Dippy Eggs

This recipe is a merging of the two traditions, French and English, though I left out the ham (you can easily add it back in). It felt like a total fat kid moment, dipping the hot buttery bread, full of melted cheese, into the egg yolk. I almost felt guilty at the end because it had all happened so fast and was so good. Kind of like when someone catches you licking the plate: I’m super embarrassed I did that, but it was worth it.


  • 2 eggs
  • 3 teaspoons butter or ghee, divided
  • 2 slices whole wheat or rustic bread
  • 3 thin slices cheddar or gruyere
  • Salt and freshly ground black pepper


Step 1

Bring a pot of water to an active, rolling boil. Using a slotted spoon or being very careful with your fingers, gently place the eggs into the pot to avoid cracking them. Set the timer for 6 minutes, then immediately run the eggs under cold water to stop the cooking process and cool them down. Continue until the eggs are lukewarm to the touch, about a minute.

Step 2

Meanwhile, butter the two outer pieces of bread with a teaspoon each. Place the cheddar on the non-buttered side and close. Heat remaining butter in a pan over medium heat until lightly smoking. Add the bread and let cook until the bottom has browned and crisped, about 4 minutes. Flip, press down firmly with a wooden spoon or spatula and cook until the cheese has mostly melted, 3 to 4 minutes more. (It will continue to melt even after you take it off the heat.)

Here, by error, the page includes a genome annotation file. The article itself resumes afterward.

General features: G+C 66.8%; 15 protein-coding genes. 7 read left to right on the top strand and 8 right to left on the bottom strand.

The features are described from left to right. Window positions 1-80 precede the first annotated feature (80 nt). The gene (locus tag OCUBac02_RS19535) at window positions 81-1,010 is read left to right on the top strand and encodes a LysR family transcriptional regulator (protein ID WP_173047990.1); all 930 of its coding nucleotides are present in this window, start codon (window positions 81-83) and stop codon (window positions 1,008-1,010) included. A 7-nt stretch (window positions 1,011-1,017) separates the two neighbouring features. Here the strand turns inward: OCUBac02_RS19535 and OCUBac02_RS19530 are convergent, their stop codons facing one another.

Step 3

Cut off the edges of the bread, then roughly cut the remaining pieces into 1-inch strips (You want to make sure they can fit into the egg). Place the eggs in egg holders, use a spoon to crack the top, peel off the shell and then use a spoon to cut off the top. Season with salt and pepper, if desired. Dip and enjoy!

Cook Notes

Try cheddar for plain grilled cheese and gruyere if you add a slice of ham. As slices of bread and hunks of cheese will differ, focus less on perfect slices of cheese and instead work on getting an even layer that covers the entirety of the piece of bread. In fact, if you cut the pieces into rectangles or smaller squares, it will melt faster.

A six-minute egg means that the egg yolks are still runny but the whites are set. It can be put on top of a salad, eaten as a snack with salt and pepper, on top of noodles...pretty much anyway you like it.